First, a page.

There was also tasting of local seafood cooked on site, casting competitions, knot tying and rigging demonstrations, lure painting and a touch pool for youngsters to look at the fish they caught.
Recfishwest chief executive Andrew Rowland said the event was also a good way to keep regular and occasional fishers up to date with all the latest information including safety measures, bag sizes and possession limits.
During the event, 50 tagged mulloway were released as part of a re-stocking program.
– Meanwhile, a permanent digital record of the wreck of Australia’s worst ever maritime disaster will be created by the WA Museum.
Working with Curtin University, the museum will use high resolution imaging technology to create a 3D image of the wrecks of HMAS Sydney and HSK Komoran after receiving a $483,000 grant from the Federal Government.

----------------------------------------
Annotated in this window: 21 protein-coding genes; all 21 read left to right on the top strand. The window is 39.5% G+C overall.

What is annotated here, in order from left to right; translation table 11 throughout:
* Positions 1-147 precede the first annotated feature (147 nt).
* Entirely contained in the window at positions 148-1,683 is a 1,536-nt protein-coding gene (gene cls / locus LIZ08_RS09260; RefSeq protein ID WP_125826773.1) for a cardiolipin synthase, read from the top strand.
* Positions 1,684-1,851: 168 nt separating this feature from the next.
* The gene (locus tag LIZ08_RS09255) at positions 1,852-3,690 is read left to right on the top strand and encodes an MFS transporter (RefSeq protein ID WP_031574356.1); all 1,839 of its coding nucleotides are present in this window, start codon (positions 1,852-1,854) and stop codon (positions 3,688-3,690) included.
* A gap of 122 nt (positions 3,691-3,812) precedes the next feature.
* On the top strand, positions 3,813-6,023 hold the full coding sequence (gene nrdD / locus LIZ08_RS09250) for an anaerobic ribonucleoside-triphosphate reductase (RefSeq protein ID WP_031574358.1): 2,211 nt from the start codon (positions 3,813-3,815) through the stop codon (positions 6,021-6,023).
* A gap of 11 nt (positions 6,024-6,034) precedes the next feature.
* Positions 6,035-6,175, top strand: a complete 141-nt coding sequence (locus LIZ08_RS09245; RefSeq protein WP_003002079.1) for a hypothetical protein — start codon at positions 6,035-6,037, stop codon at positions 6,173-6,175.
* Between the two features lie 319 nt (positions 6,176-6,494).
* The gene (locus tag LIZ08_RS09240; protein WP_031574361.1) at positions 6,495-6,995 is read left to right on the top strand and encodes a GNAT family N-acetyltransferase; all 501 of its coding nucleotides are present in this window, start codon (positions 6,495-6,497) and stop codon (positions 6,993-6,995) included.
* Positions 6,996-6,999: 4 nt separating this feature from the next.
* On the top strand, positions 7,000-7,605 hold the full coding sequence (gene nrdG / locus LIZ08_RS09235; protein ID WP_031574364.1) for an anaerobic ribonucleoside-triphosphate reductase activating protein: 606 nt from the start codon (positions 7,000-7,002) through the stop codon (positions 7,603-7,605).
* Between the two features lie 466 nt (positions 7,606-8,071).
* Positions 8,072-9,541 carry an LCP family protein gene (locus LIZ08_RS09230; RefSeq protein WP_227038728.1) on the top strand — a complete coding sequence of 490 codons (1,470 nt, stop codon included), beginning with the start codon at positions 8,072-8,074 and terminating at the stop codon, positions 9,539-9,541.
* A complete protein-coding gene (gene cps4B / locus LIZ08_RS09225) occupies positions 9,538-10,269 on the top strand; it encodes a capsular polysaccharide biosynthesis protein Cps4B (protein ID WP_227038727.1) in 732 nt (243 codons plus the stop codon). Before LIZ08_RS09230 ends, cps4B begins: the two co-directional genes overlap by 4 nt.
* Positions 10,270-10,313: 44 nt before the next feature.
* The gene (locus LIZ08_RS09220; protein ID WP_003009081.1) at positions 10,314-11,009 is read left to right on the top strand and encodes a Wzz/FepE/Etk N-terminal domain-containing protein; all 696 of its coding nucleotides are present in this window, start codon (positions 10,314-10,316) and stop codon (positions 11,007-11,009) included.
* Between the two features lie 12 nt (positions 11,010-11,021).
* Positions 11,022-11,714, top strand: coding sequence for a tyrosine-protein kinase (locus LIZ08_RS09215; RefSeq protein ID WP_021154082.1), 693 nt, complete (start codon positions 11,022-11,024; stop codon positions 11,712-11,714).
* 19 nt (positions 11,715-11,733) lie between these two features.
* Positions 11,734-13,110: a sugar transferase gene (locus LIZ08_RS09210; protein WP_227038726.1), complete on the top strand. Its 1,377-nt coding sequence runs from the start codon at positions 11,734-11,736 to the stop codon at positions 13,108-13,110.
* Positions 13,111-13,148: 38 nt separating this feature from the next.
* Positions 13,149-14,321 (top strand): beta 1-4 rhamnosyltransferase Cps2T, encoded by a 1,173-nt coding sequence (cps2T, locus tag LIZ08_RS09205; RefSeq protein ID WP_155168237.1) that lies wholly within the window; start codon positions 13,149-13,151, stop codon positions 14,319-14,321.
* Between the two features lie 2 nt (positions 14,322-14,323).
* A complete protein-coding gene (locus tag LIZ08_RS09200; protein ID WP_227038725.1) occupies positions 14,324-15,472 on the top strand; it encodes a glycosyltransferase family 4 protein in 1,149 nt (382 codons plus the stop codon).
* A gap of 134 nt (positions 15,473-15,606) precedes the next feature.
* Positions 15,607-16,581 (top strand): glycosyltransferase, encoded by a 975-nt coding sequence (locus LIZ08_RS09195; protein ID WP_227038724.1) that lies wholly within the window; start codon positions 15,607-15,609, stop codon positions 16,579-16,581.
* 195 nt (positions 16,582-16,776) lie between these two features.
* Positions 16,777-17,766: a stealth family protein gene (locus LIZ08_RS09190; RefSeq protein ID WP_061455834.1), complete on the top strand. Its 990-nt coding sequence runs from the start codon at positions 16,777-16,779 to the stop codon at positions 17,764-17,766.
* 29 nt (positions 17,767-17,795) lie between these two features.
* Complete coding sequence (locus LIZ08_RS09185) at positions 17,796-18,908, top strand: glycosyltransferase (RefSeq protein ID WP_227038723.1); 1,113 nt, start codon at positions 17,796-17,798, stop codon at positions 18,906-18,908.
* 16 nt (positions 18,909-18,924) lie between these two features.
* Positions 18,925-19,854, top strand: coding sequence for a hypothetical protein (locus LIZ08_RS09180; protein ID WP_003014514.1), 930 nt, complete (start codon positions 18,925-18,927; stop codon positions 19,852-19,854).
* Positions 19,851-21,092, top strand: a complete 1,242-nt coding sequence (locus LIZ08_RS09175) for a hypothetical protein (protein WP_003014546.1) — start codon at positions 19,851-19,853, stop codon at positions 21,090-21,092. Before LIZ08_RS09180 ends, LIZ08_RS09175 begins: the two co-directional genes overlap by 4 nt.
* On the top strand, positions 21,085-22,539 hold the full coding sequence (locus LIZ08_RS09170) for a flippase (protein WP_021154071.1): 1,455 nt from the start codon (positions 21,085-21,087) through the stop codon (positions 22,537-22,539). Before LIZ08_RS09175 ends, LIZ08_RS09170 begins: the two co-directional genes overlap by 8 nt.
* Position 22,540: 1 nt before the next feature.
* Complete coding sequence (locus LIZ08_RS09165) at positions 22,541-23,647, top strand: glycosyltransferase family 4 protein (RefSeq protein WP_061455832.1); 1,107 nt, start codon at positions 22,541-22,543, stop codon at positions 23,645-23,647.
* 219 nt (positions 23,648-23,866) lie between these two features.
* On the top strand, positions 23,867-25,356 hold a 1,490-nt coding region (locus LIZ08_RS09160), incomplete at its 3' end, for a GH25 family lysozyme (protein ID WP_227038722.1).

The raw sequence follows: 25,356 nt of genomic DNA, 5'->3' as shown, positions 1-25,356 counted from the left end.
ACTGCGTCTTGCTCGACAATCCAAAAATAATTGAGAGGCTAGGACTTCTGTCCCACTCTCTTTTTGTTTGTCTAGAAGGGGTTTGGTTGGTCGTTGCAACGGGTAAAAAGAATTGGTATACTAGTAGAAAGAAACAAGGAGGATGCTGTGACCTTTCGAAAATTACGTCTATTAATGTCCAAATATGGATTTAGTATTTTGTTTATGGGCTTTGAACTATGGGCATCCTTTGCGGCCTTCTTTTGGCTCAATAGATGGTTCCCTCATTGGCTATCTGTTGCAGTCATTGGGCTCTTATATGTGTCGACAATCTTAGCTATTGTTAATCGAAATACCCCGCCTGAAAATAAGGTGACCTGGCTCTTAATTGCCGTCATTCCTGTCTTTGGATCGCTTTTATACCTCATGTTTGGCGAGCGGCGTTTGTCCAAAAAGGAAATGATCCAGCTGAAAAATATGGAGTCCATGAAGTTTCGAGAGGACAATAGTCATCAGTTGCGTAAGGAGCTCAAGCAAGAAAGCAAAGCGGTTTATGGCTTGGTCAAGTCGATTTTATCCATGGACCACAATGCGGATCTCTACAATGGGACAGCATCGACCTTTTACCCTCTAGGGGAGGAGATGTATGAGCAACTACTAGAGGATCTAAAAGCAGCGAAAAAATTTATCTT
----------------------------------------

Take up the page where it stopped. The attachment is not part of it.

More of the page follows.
Museum chief executive Alec Coles said: ‘The loss of the HMAS Sydney (II), with all hands, off the coast of Western Australia in 1941 is still, to this day, Australia’s greatest naval tragedy and a very significant part of WA’s history,’ he said.
‘Both ships lie approximately 2500 metres deep on the seabed and, partly because of their isolation and inaccessibility, they are still in a state which is recognisably the same as immediately after their sinking.
‘Both wrecks also show evidence of decay which will inevitably lead to structural collapse so it is imperative that we capture the heritage value of the ships now and plan, as much as possible, for their protection,’ he said.